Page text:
The Hero’s Journey

Heroes didn’t leap tall buildings or stop bullets with an outstretched hand; they didn’t wear boots and capes. They bled, and they bruised, and their superpowers were as simple as listening, or loving. Heroes were ordinary people who knew that even if their own lives were impossibly knotted, they could untangle someone else’s. And maybe that one act could lead someone to rescue you right back.” ~ Jodi Picoult

It was a typical beautiful and sunny morning in Brasilia. Teachers from the American School of Brasilia were preparing a churrasco, a Brazilian barbecue, to show their appreciation to the maintenance, cleaning, security, and support staffs for their daily contributions in support of the work of teachers, students, and our school’s educational program. This special day was filled with family activities, games of futebal, food, conversation, laughter, and relationship building.

It is days like this that we are reminded of the importance of community and the difference a positive and supportive culture can make in the lives of all members, particularly students and their education. With all due respect to Joseph Campbell’s seminal work, The Hero with a Thousand Faces, perhaps we can redefine the meaning of the Hero’s Journey to one more representative of Jodi Picoult’s vision where heroes are everyday people making a positive difference in the lives of others. Whether it is an act of kindness, a sacrifice for a stranger, a demonstration of empathy, or to simply listen, the seemingly small gestures of everyday heroes often lead to significant and meaningful differences in the lives of others.

Each morning, I see our guards welcoming every student by name, personalizing the start of their day and making our students feel special. I see the cleaning staff cleaning the walkway in the courtyard, seeing to every detail and taking pride in the appearance of the school. A few weeks ago, members of the maintenance department and support staff were on their way home after a long day when they heard that a water pipe had burst in the chemistry class and, without hesitation, dropped everything to return to school to spent three hours of their evening to ensure class could resume as normal the next day. Schools the world over can share similar stories about those special people whose daily actions, which often go unnoticed, make a difference in the lives of others. It is this ideal of daily contributions towards community building and the development of relationships that makes a school special.

The French existentialist, Simone de Beauvior, touches on this subject in her book, All Men are Mortal. In the 13th century, the main character of the novel, Fosca, attains the status of immortality. For several centuries, he travels the world, reads countless books, meets fascinating people and falls in love many times. Fosca has a life that a mortal human could only dream of. He has the opportunity to achieve anything a person could wish to attain.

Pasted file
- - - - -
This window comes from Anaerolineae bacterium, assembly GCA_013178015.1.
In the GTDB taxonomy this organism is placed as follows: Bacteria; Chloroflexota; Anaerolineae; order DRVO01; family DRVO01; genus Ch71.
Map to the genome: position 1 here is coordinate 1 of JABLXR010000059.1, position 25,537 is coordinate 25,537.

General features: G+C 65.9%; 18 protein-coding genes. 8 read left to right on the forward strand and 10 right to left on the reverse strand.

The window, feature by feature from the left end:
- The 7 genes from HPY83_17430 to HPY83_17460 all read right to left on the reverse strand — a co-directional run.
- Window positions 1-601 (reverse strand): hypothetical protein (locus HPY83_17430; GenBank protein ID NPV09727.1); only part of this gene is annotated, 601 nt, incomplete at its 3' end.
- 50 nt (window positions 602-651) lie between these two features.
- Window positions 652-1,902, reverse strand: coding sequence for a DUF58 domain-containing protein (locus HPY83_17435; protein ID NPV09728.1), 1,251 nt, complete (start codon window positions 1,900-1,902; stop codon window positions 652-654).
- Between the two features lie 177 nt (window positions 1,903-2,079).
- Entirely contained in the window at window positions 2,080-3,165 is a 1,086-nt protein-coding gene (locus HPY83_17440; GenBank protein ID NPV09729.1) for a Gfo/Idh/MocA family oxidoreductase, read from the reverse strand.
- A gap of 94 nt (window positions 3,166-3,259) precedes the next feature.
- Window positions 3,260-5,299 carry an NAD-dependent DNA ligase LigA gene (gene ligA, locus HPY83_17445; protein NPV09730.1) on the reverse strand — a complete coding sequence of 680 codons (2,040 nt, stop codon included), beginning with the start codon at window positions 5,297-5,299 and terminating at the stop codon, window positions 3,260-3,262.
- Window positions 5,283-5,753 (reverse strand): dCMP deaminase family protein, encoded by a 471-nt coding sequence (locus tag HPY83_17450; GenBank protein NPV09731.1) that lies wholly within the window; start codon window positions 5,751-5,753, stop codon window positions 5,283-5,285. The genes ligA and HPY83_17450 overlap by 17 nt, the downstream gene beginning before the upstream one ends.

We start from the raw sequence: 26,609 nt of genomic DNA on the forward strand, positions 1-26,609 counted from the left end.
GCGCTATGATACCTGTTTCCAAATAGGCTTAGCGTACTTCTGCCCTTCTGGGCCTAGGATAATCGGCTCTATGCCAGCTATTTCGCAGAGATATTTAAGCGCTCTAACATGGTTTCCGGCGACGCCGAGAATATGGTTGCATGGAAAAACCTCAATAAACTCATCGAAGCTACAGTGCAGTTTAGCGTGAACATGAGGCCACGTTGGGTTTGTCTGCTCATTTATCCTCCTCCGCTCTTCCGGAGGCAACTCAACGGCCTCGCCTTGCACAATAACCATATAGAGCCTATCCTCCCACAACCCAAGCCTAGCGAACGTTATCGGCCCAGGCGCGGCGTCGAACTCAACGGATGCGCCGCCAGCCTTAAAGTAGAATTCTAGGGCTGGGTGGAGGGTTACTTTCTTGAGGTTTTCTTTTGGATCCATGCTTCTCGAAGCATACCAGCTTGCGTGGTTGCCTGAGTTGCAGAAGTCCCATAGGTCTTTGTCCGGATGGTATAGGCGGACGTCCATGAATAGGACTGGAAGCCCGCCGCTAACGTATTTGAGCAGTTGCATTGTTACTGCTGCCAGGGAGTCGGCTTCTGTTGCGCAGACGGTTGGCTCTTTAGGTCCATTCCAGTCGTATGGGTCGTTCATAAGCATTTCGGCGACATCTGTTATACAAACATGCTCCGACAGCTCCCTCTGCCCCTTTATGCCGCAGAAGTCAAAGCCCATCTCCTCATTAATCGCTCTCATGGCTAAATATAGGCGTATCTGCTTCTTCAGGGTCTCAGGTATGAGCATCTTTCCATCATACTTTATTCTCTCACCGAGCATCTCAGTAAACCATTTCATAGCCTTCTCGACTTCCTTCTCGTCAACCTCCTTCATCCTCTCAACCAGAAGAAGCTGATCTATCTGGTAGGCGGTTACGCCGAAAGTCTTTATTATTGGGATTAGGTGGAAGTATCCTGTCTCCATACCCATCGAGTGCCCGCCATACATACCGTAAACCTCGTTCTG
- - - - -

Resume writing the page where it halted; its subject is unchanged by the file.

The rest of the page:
But, there is a problem. Fosca’s immortality becomes burdensome as he is unable to find happiness, an idea further explored by Derek de Lint in his film about the novel: “Fosca is haunted by events from past centuries, living with the same mistakes over and over again, with war, cruelty and injustice. He must question whether immortality and love can exist at the same time or whether true love and commitment are only possible through the limitations of life. He eventually begins to desire mortality as a basic necessity for human happiness.”

Fosca desperately searches for meaning in his life but his immortality robs him of it. What he finally understands is that it is the finiteness of the human condition that forces us to embrace our lives and to live each moment with passion. And where is meaning to be found? This is a seemingly difficult question to answer. Fosca does not find meaning through power, studying, reading, position in society, travel, or the accumulation of wealth. Madame Beauvoir leaves the reader with the notion that everything in our lives, everything we strive for, everything we accumulate is meaningless with one exception: the relationships we have with others, the lives we touch and the lives we are touched by.

If a meaningful life is defined through relationships and our efforts to make a even a small and positive difference in the lives of others, then it is fitting to confer the title of “hero” to those dedicated support staff members working in all schools. Through small acts of kindness, our colleagues attain what Fosca desperately failed to achieve through immortality. Through their commitment to support the work of teachers, students, and parents each and every day, those individuals who oversee security, maintenance, cleaning, technology, business and secretarial affairs, contribute to building community and enhancing the lives of others in essential and significant ways. They are our everyday heroes.

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Profile: I am currently working as the Head of School at the American School of Brasilia and publish a weekly blog at www.barrydequanne.com (Twitter: @dequanne)

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About Barry Déquanne

Barry Déquanne is currently working as the Head of School at the American School of Brasilia. His blog explores topics in K-12 education and school leadership within the framework of five focus areas: Academics, Activities, Arts, Leadership, and Service. The blog also explores professional articles and highlights recently read books.
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